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9 Reasons Why We Should All Love Fine Art

It's not just for the hipsters and oil painters of the world.

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1. It's beautiful

To get the obvious out of the way, fine art is so beautiful, even in non-conventional ways. There's always beauty to find in fine art.
Google Images / Via google.com

To get the obvious out of the way, fine art is so beautiful, even in non-conventional ways. There's always beauty to find in fine art.

2. It tells a story

The beauty in a lot of fine art is that while it may seem unassuming at first, its presence can be absolutely profound. Take for example Untitled (Perfect Lovers) by the late Felix Gonzalez-Torres.
Google Images / Via google.com

The beauty in a lot of fine art is that while it may seem unassuming at first, its presence can be absolutely profound. Take for example Untitled (Perfect Lovers) by the late Felix Gonzalez-Torres.

3. It offers a new perspective

Perspective speaks volumes and in Sunflower Seeds by Chinese artist Ai Wei Wei's case, it speaks tons. 150 tons of porcelain to be exact.
New York Times / Via static01.nyt.com

Perspective speaks volumes and in Sunflower Seeds by Chinese artist Ai Wei Wei's case, it speaks tons. 150 tons of porcelain to be exact.

4. It helps us understand our presence in space

Minimalist era artists were great at creating spatial awareness. Their work usually consumed interior gallery spaces or exterior landscapes and allowed viewers to interact with the artworks in three-dimension.
Via zenzoa.com

Minimalist era artists were great at creating spatial awareness. Their work usually consumed interior gallery spaces or exterior landscapes and allowed viewers to interact with the artworks in three-dimension.

5. It promotes environmental awareness

Yes, ceramics and pottery are fine arts, too! Ceramic Artist Kip O'Krongly raises awareness by placing images like farm animals and corn stalks on her work, forcing users to come face to face with the products they are consuming (usually within her pottery). It is a contrast that effortlessly sparks conversation about the environment.
Via redlodgeclaycenter.com

Yes, ceramics and pottery are fine arts, too! Ceramic Artist Kip O'Krongly raises awareness by placing images like farm animals and corn stalks on her work, forcing users to come face to face with the products they are consuming (usually within her pottery). It is a contrast that effortlessly sparks conversation about the environment.

6. It shows us a new way to see ourselves and others

Andrew Salgado's deconstructed portraits are a beautiful insight into the way he views humans, such as himself and others.
Via yatzer.com

Andrew Salgado's deconstructed portraits are a beautiful insight into the way he views humans, such as himself and others.

7. It allows us to unwind and meditate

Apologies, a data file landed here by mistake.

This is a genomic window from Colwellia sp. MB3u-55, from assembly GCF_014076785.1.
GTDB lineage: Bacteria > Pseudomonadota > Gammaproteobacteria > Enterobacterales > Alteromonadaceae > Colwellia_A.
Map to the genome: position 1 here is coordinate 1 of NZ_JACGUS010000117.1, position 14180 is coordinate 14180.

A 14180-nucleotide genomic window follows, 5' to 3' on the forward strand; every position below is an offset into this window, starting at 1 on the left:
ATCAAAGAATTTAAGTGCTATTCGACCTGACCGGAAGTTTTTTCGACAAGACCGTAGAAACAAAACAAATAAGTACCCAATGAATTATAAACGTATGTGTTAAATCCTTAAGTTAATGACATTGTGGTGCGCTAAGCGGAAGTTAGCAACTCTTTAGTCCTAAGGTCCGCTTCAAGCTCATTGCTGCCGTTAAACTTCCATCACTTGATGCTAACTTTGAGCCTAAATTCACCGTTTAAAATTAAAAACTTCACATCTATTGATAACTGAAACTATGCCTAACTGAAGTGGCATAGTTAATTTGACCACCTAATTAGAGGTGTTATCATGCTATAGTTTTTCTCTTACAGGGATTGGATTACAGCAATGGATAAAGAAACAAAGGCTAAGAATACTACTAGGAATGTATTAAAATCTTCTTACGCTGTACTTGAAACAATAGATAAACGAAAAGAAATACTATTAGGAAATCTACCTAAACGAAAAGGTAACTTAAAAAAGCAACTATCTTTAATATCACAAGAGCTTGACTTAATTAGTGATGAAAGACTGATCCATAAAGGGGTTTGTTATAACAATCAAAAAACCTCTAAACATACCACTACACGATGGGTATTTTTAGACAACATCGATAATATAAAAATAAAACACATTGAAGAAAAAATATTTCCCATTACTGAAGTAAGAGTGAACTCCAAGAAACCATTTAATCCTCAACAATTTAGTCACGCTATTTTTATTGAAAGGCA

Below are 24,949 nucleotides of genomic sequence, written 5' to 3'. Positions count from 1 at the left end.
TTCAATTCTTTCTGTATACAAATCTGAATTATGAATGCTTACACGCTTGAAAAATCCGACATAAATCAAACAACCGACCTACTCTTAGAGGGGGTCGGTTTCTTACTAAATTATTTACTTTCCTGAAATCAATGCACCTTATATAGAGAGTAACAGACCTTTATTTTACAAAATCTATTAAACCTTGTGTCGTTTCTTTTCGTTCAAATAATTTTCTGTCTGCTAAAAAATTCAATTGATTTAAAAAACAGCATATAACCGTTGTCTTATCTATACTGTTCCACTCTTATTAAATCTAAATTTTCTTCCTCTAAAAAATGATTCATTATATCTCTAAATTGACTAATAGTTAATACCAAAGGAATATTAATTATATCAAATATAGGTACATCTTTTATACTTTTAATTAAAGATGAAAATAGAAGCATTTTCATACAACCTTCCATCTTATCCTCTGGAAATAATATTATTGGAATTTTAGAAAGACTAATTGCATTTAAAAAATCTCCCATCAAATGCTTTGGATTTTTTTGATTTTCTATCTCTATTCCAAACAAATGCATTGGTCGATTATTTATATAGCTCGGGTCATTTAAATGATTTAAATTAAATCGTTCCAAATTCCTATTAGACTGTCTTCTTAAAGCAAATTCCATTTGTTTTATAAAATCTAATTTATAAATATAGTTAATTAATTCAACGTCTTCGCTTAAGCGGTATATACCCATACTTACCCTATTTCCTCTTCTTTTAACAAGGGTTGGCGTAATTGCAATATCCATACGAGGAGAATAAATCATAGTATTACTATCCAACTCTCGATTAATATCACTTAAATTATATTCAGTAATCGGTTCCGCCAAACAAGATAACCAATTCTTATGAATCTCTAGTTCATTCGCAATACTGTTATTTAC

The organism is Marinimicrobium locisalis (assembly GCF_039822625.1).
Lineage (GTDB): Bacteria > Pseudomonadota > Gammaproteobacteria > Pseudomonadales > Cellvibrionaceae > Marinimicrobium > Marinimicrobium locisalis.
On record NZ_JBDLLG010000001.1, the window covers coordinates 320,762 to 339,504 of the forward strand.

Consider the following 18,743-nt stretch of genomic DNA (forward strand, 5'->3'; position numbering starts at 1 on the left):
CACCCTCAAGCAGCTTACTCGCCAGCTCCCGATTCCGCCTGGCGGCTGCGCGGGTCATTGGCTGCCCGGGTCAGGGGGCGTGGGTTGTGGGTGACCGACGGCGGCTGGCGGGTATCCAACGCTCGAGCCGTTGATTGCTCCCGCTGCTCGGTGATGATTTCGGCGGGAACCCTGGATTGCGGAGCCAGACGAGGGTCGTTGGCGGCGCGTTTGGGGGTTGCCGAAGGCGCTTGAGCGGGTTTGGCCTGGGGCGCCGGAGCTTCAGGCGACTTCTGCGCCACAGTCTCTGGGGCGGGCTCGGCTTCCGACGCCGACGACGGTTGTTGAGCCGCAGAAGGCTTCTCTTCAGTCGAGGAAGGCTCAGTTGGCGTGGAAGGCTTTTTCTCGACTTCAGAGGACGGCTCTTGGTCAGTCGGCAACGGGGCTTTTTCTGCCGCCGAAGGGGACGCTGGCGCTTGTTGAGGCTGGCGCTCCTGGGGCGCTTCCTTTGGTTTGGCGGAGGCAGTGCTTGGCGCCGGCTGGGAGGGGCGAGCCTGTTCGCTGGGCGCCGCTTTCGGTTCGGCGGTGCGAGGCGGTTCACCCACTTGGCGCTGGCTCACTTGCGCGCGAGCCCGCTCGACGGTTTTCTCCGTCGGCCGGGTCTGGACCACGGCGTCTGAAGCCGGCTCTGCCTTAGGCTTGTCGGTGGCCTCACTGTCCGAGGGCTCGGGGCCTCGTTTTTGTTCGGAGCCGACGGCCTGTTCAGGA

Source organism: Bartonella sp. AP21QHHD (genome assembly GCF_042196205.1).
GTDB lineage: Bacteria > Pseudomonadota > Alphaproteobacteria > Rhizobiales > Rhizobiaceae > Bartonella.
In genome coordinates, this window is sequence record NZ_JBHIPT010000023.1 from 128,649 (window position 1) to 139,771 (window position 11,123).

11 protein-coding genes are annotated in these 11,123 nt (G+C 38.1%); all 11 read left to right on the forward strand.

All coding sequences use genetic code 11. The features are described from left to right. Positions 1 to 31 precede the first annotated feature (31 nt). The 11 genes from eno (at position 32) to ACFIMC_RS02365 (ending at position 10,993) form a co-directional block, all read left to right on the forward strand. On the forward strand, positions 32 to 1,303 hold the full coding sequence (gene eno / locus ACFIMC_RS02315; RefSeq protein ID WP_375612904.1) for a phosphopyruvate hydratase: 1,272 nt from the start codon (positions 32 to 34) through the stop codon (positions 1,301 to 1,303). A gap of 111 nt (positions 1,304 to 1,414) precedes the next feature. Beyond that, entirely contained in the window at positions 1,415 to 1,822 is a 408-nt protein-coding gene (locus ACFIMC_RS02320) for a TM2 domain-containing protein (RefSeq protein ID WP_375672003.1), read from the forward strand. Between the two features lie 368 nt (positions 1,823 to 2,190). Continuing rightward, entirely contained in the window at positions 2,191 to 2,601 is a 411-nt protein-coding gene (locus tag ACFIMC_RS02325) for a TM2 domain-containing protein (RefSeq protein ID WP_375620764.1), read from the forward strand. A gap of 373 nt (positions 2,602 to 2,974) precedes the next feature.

Andy Goldsworthy is a master of creating meditative artwork in a natural landscape. He uses all sorts of naturally sourced materials, like leaves, ice, branches and stones to create wildly imaginative and stunning artwork.
Via pinterest.com

Andy Goldsworthy is a master of creating meditative artwork in a natural landscape. He uses all sorts of naturally sourced materials, like leaves, ice, branches and stones to create wildly imaginative and stunning artwork.

8. We understand much of history through art

One wonderful example of history presenting itself through the lens of fine arts is in none other than Ancient Rome. My personal favorite building in the world, no one knows exactly when the Pantheon was built, but speculate its first conception was around 30 B.C. It's now used as a church but is open to the public to view the spectacular architectural feats such as the oculus (hole in the ceiling), where rain still falls into an ancient grate on the floor below.
Viacheslav Lopatin / scaliger - Fotolia / Via civitavecchia.portmobility.it

One wonderful example of history presenting itself through the lens of fine arts is in none other than Ancient Rome. My personal favorite building in the world, no one knows exactly when the Pantheon was built, but speculate its first conception was around 30 B.C. It's now used as a church but is open to the public to view the spectacular architectural feats such as the oculus (hole in the ceiling), where rain still falls into an ancient grate on the floor below.

9. Fine Art is an infinite source of learning

Whether it be historical or contemporary art, every piece of art has a vast amount of knowledge put into it--in fact, it has all the knowledge that the artist ever learned hidden in and intentionally placed within it. All of an artist's experiences are a part of every work they make, and through their works, we can endlessly continue to learn more about ourselves, each other, and the world around us.
Via saatchigallery.com

Whether it be historical or contemporary art, every piece of art has a vast amount of knowledge put into it--in fact, it has all the knowledge that the artist ever learned hidden in and intentionally placed within it. All of an artist's experiences are a part of every work they make, and through their works, we can endlessly continue to learn more about ourselves, each other, and the world around us.

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